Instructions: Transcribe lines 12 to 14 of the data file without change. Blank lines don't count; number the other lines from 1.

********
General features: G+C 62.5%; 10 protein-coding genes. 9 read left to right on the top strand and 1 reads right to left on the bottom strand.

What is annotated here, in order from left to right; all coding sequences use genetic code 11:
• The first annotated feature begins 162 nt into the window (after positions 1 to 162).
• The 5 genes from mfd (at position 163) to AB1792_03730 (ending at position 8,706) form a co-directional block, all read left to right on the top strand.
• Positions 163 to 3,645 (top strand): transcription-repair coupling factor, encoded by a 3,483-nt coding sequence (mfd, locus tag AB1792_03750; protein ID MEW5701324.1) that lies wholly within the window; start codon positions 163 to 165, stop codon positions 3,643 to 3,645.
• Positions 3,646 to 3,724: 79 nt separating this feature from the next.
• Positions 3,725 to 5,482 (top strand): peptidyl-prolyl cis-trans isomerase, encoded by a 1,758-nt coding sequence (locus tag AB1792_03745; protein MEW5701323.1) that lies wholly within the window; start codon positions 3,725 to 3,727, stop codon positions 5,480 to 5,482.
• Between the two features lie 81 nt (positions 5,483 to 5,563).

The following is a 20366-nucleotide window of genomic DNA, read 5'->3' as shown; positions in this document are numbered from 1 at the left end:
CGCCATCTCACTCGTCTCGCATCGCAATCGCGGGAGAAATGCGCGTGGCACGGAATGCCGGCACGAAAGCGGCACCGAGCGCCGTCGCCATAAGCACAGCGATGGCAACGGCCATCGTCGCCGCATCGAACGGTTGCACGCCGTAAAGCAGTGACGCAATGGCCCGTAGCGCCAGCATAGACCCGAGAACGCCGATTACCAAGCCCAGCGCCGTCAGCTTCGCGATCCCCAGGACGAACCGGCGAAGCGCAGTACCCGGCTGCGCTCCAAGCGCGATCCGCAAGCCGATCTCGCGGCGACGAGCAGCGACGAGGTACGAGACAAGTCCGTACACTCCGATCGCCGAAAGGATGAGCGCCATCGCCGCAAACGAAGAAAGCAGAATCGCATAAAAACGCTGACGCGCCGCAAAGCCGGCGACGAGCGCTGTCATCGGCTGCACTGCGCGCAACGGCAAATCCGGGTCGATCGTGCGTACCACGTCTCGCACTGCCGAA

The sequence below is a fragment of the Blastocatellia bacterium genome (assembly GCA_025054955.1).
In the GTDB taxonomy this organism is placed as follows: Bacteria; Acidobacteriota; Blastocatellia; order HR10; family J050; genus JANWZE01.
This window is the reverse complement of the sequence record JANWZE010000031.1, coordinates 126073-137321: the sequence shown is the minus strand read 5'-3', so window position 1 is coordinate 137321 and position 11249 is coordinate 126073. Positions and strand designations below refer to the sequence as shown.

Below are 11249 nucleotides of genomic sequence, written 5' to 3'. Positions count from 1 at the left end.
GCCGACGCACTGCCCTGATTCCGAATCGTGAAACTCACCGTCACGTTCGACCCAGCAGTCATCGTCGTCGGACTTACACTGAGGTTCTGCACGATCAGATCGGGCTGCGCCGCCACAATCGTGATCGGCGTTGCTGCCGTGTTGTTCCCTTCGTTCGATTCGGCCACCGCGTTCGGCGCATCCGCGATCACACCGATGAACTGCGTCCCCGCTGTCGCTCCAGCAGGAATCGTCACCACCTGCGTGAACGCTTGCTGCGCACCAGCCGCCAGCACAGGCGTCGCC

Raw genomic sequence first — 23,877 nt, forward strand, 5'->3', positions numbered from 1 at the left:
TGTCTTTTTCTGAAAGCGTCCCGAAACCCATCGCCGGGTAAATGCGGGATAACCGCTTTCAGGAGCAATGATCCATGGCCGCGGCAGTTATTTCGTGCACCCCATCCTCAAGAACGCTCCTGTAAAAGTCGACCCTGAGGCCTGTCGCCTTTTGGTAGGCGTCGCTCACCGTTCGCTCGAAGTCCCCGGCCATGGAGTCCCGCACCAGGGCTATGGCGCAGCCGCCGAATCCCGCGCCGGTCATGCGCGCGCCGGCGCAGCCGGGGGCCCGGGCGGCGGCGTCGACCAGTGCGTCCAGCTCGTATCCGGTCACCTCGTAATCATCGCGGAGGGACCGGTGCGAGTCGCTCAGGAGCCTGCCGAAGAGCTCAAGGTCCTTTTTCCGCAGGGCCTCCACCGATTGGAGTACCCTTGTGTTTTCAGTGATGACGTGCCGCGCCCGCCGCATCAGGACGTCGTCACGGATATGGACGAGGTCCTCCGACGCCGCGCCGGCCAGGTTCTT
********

In the GTDB taxonomy this organism is placed as follows: Bacteria; Acidobacteriota; Blastocatellia; order HR10; family J050; genus JANWZE01.
This window is the reverse complement of the sequence record JANWZE010000031.1, coordinates 126073-137321: the sequence shown is the minus strand read 5'-3', so window position 1 is coordinate 137321 and position 11249 is coordinate 126073. Positions and strand designations below refer to the sequence as shown.

Below are 11249 nucleotides of genomic sequence, written 5' to 3'. Positions count from 1 at the left end.